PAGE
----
Below the Cordon de los Dientes

Ask Me: Trekking Patagonia’s Dientes Circuit

In Ask Me, Backpacking, International Adventures   |   Tagged , , , , , , , , , , , ,   |   Leave a comment

Hi Michael,

I recently came across your website while looking for information on the Dientes Circuit. Thank you for putting together such a comprehensive summary of your trip. We are headed down that way for three weeks this winter and are planning to backpack the Paine Circuit while we’re there. We’re also looking at the Dientes Circuit and Fitzroy to fill our trip. Did you find a spot to leave gear in Punta Arenas? Is it possible to buy backpacking-type food in Puerto Williams or did you fly with it from Punta Arenas?

Thanks for your help,
Erik
Boise, ID

Hi Erik,

We’re fellow Boiseans, I see. The Dientes Circuit is worthwhile, very remote, windy and cold (even colder than Torres del Paine), very impressive mountains. Route-finding is very tricky. I did it with a local guy who grew up in Puerto Williams and knows those mountains well, he works as a local guide sometimes, Maurice van de Maele (see his e-mail at the end of the story linked above). Tell Maurice I said hi if you contact him.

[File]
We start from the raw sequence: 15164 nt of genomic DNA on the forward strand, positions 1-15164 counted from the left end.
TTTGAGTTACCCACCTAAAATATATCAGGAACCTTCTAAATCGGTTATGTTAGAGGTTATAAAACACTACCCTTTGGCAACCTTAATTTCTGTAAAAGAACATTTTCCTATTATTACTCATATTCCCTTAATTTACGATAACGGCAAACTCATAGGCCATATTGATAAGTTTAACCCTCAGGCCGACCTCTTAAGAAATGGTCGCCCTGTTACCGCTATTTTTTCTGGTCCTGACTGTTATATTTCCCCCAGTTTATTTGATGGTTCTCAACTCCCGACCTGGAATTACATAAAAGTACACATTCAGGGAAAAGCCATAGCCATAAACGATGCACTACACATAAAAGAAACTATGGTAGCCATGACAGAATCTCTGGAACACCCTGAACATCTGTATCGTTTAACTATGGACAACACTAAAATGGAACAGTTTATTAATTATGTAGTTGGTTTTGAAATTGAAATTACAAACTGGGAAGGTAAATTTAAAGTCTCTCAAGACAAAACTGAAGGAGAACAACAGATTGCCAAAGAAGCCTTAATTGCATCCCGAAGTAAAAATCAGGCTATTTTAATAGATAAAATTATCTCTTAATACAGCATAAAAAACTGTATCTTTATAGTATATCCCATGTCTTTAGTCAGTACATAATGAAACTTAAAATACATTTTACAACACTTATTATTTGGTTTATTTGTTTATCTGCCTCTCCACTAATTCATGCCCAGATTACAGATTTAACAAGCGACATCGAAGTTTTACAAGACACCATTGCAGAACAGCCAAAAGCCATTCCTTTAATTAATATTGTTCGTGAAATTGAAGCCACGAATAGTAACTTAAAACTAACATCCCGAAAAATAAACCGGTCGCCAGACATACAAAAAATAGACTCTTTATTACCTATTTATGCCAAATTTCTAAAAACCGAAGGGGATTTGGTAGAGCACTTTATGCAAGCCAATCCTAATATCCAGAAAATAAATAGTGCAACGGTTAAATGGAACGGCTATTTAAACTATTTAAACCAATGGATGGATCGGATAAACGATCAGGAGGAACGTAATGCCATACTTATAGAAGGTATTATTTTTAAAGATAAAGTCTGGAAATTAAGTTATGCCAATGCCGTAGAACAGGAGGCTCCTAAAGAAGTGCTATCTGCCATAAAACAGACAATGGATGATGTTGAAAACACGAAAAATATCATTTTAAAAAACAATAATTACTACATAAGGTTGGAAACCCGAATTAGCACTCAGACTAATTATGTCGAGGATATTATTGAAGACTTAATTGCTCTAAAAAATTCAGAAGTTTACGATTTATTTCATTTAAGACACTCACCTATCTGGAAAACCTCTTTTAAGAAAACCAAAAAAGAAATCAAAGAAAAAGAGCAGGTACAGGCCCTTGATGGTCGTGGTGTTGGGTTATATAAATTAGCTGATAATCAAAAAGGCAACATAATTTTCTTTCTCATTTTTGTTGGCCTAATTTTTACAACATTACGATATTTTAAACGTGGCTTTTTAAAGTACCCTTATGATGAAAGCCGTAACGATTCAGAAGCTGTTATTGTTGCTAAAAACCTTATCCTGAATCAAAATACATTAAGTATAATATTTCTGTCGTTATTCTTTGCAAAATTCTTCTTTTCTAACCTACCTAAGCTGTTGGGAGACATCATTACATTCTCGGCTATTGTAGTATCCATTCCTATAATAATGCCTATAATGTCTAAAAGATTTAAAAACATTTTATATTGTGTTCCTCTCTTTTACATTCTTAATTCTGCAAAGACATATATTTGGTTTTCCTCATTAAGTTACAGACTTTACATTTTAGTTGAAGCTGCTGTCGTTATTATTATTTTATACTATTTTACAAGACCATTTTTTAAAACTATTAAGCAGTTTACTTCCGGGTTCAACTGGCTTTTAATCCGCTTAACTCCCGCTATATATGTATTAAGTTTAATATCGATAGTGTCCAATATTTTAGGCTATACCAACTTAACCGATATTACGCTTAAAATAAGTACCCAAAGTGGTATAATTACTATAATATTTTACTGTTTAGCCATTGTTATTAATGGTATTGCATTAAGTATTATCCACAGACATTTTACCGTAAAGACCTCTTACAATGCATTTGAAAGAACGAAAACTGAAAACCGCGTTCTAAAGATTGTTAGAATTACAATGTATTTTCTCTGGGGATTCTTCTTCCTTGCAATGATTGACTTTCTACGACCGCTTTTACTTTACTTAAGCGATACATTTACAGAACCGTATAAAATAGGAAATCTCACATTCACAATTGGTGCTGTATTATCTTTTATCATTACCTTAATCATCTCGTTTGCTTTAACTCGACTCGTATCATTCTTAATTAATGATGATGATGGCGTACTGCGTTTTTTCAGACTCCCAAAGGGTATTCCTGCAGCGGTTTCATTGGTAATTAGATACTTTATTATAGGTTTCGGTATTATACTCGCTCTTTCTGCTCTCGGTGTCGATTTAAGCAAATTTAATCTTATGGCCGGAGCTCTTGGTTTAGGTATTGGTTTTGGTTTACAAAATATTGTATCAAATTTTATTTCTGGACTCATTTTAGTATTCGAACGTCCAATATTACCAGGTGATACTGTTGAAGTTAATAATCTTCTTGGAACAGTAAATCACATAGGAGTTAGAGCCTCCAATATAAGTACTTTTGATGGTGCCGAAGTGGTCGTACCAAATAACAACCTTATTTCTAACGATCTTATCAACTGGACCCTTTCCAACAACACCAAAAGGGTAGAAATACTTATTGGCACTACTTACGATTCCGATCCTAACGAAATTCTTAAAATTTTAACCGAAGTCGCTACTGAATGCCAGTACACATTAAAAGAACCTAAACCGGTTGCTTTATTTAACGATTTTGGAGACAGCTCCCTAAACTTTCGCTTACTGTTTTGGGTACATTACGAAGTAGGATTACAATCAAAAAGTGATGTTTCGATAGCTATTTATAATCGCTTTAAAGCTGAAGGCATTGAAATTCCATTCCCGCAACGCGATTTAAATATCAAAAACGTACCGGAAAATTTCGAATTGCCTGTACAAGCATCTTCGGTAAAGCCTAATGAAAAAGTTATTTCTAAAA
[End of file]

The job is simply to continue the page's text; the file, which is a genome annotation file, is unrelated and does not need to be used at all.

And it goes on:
Check out my story about Torres del Paine, too, if you haven’t already. I recommend trekking the “W.” Unless you have a perfect weather forecast, you could spend a lot of time in the rain seeing nothing on the north side of the mountains, while the south side may be drier with great views. Plus, part of the track on the north side gets flooded during heavy rains. Check on that.

Nearing Paso de los Dientes, Dientes Circuit

Nearing Paso de los Dientes, Dientes Circuit.

You could probably leave gear at a hotel where you stay in Punta Arenas. It’s a city by Patagonian standards, with plenty of amenities.

Puerto Williams has just two very small markets with limited offerings. You could buy perishables in them, but bring other backpacking food with you. You won’t likely be able to buy any stove fuel in Puerto Williams, either. Maurice helped us out with white gas because he was connected and could get it.

Do you speak Spanish? We met very few people who spoke English, so that was a challenge for us.

Best,
Michael

[In Ask Me, I share and respond to a reader question. Got a question about hiking, backpacking, gear, or any topic or trip I write about at The Big Outside? Send it to me at mlanza@thebigoutside.com or tweet it to @MichaelALanza. I will answer the ones I can in a post, using only your first name and city, with your permission.]

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